JT heads to a Chiller convention in the States to hang out with a bunch of these people and see what makes them tick. Primarily the resulting film follows the Toe Tag and August Underground companies who make a lot of fetish horror (such as self-mutilation) to order and film-maker Eric Rost known for his S&Man series in which he follows and seemingly tortures a number of young women. It’s an insightful study of the grisly underbelly of horror where the line between depicting real and staged pain becomes somewhat blurred.
Intercut with insight from respected theorists such as Carol J. Clover (author of Men, Women & Chainsaws) it's fascinating hearing these people defend their work, the majority coming across as well-adjusted individuals, even if they do defile themselves for the pleasure of others! The two characters who really stand out from the crowd are Bill Zebub, a rather wayward individual who always seems to be drunk on set, and the aforementioned Rost who appears increasingly cagey as JT probes deeper into his methods and approach.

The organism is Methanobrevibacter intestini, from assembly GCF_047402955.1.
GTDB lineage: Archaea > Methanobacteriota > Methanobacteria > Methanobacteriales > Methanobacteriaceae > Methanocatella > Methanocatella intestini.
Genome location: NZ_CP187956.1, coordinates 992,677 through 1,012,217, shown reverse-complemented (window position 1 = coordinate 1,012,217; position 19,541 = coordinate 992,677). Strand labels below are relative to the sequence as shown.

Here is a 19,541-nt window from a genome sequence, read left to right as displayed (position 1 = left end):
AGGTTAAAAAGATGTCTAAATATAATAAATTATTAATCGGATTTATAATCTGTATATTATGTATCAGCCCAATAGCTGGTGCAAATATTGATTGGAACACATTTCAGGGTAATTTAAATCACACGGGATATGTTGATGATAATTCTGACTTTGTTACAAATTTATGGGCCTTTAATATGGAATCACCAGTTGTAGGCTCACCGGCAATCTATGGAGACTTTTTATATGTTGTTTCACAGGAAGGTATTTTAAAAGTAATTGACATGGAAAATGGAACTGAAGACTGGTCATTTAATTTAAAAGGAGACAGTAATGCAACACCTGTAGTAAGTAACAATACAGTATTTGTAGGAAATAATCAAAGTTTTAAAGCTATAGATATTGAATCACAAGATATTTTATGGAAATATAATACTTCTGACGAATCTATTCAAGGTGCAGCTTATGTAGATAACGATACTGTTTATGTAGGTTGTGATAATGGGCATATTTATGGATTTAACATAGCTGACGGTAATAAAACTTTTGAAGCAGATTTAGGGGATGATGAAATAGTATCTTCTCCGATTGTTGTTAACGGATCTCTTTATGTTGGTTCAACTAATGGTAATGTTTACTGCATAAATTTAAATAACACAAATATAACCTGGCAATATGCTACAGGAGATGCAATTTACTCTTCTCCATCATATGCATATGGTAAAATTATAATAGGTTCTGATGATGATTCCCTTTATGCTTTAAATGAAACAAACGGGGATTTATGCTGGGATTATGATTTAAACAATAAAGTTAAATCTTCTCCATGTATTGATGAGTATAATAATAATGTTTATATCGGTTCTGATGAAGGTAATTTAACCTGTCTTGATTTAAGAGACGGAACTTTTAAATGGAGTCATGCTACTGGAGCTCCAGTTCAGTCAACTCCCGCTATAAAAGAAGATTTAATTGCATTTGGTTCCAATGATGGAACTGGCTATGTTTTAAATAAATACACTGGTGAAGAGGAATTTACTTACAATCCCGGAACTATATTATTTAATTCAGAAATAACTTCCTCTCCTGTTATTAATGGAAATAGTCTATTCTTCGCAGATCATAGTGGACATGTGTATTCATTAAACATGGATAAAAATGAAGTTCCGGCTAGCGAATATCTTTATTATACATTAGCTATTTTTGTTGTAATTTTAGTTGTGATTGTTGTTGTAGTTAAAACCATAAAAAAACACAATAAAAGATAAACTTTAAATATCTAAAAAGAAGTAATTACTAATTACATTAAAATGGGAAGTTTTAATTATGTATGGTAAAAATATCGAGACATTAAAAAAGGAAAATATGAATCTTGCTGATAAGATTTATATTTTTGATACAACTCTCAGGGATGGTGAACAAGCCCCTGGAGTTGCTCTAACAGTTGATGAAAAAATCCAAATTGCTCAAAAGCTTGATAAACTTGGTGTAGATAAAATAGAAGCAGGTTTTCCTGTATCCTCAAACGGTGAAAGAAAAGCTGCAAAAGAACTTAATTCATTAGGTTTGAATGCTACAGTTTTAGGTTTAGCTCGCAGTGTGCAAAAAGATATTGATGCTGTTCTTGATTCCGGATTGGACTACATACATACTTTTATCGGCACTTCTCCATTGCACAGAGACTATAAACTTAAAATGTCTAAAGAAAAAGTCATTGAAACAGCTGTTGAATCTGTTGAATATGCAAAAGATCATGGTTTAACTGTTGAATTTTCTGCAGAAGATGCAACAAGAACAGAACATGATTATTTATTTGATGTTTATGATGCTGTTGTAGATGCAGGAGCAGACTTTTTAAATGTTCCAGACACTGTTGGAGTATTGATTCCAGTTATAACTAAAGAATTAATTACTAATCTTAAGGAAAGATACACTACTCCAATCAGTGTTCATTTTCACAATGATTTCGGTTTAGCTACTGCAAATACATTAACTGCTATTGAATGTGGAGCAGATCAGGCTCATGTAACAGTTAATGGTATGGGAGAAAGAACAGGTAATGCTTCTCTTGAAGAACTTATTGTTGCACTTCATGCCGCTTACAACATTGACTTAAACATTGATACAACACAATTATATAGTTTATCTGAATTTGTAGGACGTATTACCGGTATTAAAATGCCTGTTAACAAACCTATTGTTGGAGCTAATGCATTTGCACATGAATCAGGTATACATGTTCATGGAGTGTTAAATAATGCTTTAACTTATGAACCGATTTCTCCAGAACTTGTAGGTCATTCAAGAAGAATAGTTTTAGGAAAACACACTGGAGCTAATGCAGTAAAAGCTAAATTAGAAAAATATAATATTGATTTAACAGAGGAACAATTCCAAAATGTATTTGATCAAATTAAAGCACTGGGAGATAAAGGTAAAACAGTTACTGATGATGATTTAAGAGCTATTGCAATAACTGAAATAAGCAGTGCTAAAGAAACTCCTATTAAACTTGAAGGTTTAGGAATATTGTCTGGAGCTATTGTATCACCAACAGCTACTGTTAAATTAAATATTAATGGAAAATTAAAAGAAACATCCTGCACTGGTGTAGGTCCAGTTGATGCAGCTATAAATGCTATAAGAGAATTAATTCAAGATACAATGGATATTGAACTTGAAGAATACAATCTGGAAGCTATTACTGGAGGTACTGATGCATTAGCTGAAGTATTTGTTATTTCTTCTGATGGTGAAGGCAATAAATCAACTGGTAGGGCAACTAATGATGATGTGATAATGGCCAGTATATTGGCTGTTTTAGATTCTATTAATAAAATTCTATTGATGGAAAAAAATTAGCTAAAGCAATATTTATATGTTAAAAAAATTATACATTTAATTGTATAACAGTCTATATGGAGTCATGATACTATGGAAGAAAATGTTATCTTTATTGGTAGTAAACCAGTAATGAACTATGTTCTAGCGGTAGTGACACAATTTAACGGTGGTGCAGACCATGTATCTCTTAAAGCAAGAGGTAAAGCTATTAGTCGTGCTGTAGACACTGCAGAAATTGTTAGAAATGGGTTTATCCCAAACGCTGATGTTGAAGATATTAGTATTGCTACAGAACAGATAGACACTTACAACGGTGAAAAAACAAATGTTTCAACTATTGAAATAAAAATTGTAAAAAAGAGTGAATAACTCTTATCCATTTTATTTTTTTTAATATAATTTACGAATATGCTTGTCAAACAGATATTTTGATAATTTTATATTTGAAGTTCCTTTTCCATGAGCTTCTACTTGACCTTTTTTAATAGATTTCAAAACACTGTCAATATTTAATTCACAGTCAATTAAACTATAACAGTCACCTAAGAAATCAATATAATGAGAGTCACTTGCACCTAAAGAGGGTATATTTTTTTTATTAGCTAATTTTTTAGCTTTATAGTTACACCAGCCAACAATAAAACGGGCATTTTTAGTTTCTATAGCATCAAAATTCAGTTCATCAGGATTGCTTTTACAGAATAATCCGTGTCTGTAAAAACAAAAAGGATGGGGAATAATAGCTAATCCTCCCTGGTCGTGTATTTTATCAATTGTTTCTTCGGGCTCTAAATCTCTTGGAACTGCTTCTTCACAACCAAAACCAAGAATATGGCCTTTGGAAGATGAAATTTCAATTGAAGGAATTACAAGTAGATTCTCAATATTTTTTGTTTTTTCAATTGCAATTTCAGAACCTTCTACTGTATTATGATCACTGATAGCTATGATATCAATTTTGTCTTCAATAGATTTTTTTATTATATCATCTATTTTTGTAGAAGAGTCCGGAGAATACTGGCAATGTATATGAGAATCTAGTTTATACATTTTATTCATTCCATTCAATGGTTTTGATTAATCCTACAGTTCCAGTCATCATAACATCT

At times uncomfortable to watch, S&Man certainly isn't going to be to everybody's taste, and indeed resulted in a number of walkouts from people sickened by its subject matter. However, JT Petty proves to be an astute director and there is much more to this film than initially meets the eye, with a few clever surprises hidden beneath the surface. As the credits rolled I was interested to discover that my interpretation of the film differed wildly from those of my friends, and this sparked a lively debate afterwards which continued in the pub during the next break.
Director JT Petty
Cast Carol J. Clover
The Messengers (2006)